Indonesia President Joko Widodo said on Wednesday that soccer's world governing body FIFA had offered to help his country to address its football problems, having spoken to FIFA chief Gianni Infantino over a deadly stadium stampede. In one of the world's worst soccer disasters, hundreds of fans were crushed as they tried to flee the overpacked stadium in Indonesia's East Java region on Saturday, after police fired tear gas to disperse agitated supporters of the losing side Arema FC, who had poured onto the pitch. The president, commonly known as Jokowi, said he had ordered a full audit of stadia across the country to ensure compliance with safety and security protocols.
"We don't want to contribute to creating profit for Qatar," DBU communications manager Jakob Hoyer told newspaper Ekstra Bladet. "In previous (World Cup finals), the players' wives and girlfriends have travelled with the board, but as I said, we have cancelled those trips for (these finals)." Qatar has faced intense criticism from human rights groups and media over its treatment of migrant workers.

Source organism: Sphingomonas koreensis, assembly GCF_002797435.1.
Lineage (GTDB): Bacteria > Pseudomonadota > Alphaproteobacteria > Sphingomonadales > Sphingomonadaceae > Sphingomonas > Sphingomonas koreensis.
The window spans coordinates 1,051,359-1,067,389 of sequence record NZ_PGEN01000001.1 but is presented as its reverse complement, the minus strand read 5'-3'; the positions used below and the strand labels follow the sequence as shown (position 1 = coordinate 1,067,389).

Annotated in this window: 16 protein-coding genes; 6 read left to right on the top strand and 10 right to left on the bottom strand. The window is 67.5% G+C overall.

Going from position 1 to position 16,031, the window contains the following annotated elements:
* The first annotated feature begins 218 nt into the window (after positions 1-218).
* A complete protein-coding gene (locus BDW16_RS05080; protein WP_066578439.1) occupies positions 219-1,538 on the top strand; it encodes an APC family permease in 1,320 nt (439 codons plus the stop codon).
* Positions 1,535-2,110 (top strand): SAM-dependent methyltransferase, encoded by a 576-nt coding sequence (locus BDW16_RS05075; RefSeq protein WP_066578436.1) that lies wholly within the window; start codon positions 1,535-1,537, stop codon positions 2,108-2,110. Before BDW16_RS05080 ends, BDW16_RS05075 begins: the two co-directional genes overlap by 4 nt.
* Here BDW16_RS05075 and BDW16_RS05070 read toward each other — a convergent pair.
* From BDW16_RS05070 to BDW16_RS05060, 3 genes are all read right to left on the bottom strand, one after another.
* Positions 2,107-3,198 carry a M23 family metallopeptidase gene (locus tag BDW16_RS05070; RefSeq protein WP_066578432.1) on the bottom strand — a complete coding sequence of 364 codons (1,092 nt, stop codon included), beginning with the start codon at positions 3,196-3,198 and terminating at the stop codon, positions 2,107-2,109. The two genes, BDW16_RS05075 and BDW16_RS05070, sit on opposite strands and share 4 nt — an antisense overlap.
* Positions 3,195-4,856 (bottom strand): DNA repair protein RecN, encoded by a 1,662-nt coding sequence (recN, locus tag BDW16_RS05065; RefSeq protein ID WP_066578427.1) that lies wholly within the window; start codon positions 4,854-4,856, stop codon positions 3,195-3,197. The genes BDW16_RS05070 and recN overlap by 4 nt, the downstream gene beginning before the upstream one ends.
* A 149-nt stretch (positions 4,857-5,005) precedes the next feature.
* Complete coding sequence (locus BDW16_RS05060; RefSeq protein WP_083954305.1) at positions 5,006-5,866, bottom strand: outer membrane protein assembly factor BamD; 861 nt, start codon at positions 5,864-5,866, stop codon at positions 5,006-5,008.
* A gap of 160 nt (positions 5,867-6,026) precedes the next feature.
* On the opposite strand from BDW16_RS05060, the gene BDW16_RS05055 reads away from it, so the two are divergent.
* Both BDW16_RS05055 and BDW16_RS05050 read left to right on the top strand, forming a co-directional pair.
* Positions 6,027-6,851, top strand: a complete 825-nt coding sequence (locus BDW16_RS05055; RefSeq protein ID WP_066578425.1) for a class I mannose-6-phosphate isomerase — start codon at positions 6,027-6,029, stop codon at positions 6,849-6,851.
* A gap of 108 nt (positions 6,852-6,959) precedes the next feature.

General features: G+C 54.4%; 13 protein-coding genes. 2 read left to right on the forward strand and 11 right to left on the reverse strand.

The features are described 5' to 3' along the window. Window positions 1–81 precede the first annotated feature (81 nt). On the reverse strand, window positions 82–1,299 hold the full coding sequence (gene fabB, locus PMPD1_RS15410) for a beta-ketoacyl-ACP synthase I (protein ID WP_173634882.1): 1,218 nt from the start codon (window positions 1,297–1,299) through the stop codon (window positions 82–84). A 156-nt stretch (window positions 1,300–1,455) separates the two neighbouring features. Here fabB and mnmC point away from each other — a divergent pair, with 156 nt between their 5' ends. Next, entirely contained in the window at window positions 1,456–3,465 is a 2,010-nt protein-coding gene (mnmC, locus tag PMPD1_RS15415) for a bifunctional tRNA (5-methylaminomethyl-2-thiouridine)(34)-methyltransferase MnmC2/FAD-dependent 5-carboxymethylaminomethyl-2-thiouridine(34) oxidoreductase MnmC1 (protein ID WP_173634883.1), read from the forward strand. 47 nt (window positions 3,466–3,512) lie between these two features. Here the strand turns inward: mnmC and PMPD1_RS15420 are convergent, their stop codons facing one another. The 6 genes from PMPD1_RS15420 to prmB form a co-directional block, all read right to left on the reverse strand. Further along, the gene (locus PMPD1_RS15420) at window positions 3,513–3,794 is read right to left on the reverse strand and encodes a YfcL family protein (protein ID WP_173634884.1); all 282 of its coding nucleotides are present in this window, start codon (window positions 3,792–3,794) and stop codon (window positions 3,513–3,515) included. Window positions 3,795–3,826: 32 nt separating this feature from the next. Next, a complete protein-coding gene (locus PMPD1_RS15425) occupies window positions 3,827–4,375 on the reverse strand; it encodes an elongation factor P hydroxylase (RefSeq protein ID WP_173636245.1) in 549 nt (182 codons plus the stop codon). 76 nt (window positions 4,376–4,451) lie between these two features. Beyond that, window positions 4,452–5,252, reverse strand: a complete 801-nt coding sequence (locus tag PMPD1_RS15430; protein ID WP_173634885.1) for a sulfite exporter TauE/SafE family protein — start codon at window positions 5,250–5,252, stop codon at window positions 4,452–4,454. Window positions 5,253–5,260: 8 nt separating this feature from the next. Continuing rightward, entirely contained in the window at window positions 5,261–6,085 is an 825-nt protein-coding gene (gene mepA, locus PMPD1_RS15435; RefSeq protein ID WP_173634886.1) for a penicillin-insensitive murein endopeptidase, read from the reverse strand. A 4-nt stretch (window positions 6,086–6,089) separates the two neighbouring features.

A new study looking at the impact of concussion on a group of former Scottish international rugby players has found that they were 15 times more likely to develop motor neurone disease (MND) than the general population. The figure is likely to send shock waves through the sport, which is already embroiled in a legal fight over the link between concussion and early onset dementia and which is scrambling to find ways of reducing incidences of concussion in matches and training at all levels. In findings published in the Journal of Neurology, Neurosurgery and Psychiatry on Tuesday, researchers found that the players group had an approximately two and a half times higher risk of neurodegenerative disease than expected but that player position had no impact on risk.